October 6, 2016 | Uncategorized

We have been watching attentively to the changes to the housing rules and reading some of the banter within our industries.  Although the time constraint is somewhat of a shock, we don’t think the news of corrective legislature is all that surprising. As of yet, there are still some uncertainties in how things are going to pan out so much of the news circulating is based on speculation at best. What we do know for certain, is that the changes are being made to insured mortgages (those purchases with less than 20% down and low-ratio insured mortgages such as certain mono-line products). The average consumer with 20%+ down will not be as affected come the October 17th deadline.

While the changes are somewhat dramatic and will obviously change the way we do business, this is hardly the last nail in the coffin for Toronto real estate. Every change that has been imposed since 2008 (and definitely before that time) has had similar impact and of course, our markets have come out on top and safer because of them. We have no doubt that these changes will create different opportunities in the market, including those whose purchases flirt within the $1M mark as mild market cooling can make that space less competitive.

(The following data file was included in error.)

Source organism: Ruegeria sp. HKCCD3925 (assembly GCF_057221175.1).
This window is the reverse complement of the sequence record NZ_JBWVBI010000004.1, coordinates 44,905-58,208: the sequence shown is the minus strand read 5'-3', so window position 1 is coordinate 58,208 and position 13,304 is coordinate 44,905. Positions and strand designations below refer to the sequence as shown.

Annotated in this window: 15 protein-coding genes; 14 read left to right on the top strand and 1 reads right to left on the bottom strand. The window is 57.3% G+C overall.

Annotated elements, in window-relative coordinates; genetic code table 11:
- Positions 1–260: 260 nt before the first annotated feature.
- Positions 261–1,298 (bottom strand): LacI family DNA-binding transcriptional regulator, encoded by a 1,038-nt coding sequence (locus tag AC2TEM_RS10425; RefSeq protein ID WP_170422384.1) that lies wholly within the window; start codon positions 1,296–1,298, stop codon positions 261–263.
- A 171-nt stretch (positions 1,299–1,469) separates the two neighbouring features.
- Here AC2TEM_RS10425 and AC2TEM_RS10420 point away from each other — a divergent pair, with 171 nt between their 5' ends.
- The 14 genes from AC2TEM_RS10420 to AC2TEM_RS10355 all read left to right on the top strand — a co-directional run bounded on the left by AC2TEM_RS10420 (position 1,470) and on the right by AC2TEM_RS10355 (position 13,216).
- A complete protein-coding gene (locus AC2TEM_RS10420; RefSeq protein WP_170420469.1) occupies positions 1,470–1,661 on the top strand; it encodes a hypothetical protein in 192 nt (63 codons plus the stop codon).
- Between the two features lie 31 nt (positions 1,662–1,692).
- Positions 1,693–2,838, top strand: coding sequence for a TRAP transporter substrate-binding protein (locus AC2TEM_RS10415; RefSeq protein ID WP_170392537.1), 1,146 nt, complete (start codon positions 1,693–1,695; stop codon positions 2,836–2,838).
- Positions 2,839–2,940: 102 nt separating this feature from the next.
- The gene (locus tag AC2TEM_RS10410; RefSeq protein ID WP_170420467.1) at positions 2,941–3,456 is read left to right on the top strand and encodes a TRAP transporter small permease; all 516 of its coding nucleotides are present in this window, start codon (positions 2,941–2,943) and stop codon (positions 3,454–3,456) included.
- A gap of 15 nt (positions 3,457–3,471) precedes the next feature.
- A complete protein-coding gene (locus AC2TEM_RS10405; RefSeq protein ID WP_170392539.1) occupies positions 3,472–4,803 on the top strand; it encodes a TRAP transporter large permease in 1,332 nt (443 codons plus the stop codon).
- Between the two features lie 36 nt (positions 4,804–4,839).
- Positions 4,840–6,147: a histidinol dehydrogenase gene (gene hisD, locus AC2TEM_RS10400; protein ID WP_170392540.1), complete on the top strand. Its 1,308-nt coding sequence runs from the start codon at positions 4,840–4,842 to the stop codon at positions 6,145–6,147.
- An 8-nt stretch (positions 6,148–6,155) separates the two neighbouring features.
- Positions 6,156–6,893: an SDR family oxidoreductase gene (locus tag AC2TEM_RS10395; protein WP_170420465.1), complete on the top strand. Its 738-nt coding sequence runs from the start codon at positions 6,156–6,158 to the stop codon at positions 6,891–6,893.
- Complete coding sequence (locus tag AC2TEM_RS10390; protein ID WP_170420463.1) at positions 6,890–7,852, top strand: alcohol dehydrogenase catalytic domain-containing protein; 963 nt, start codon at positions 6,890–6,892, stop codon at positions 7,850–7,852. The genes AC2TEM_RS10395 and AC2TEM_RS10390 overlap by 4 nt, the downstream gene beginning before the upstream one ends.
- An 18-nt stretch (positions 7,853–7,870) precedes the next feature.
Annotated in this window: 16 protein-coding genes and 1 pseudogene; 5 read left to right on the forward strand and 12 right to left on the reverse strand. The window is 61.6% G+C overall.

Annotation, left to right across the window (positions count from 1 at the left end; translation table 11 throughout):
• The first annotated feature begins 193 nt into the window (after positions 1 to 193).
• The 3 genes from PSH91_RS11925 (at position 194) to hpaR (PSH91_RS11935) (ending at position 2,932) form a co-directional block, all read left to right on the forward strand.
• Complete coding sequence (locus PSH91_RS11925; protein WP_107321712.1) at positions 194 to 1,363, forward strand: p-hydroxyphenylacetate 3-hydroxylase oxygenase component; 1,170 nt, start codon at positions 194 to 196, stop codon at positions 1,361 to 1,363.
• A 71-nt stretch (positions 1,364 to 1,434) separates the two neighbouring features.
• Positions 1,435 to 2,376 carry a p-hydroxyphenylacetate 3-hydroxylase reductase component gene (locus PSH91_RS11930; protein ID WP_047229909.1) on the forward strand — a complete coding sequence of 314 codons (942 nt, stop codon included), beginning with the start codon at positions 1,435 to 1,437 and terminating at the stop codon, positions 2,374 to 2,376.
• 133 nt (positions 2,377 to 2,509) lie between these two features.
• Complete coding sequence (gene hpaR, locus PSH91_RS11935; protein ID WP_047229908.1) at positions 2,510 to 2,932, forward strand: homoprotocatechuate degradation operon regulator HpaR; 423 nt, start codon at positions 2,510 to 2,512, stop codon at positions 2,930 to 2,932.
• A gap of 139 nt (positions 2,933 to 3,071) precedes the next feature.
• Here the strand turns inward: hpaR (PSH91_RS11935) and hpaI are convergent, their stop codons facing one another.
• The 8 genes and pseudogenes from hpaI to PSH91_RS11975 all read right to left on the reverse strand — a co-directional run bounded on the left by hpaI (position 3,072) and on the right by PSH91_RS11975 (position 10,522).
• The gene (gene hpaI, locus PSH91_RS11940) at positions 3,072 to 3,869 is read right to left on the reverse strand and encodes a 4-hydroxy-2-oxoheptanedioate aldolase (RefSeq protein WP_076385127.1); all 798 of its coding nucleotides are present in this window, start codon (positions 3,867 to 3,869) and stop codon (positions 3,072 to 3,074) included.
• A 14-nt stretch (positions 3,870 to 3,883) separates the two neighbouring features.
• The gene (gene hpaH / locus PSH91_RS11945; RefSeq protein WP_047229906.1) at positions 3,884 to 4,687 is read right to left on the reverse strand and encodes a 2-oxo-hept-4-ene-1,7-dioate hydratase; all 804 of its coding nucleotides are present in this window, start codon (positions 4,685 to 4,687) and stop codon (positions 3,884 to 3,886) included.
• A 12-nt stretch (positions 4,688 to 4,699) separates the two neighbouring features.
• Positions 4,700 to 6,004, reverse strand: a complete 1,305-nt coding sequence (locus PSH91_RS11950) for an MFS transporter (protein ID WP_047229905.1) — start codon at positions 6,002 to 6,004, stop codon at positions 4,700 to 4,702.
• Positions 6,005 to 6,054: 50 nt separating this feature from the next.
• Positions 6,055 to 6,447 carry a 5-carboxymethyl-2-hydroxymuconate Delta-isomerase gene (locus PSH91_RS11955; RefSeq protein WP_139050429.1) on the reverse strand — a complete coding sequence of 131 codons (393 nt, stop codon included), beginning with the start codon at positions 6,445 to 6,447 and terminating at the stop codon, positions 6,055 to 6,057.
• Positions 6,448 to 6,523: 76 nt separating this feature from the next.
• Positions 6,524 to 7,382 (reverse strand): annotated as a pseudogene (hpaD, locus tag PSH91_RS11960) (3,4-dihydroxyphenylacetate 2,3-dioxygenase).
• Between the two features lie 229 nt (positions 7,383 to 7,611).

As of right now, the biggest impact is going to be on foreign buyers who are fleeing the Vancouver market and will now be held more accountable for abusing the principal residence tax exemption as well as buyers with less than 20% down.

The Bank of Canada Benchmark Rate (currently 4.64%) has been used to stress test variable rate mortgages and fixed rate mortgages less than a 5-year term for quite some time. But with this stress test being applied to 5-year fixed mortgages as well, it has been estimated that these changes will affect some clients’ affordability by up to 25% and eliminate the bottom 20% of eligible buyers in Ontario (these include small purchases across the province and not just downtown lower-priced condos).

Much of what we know at this time is speculative and in no way a guarantee of these changes and their effect on the Toronto real estate market.

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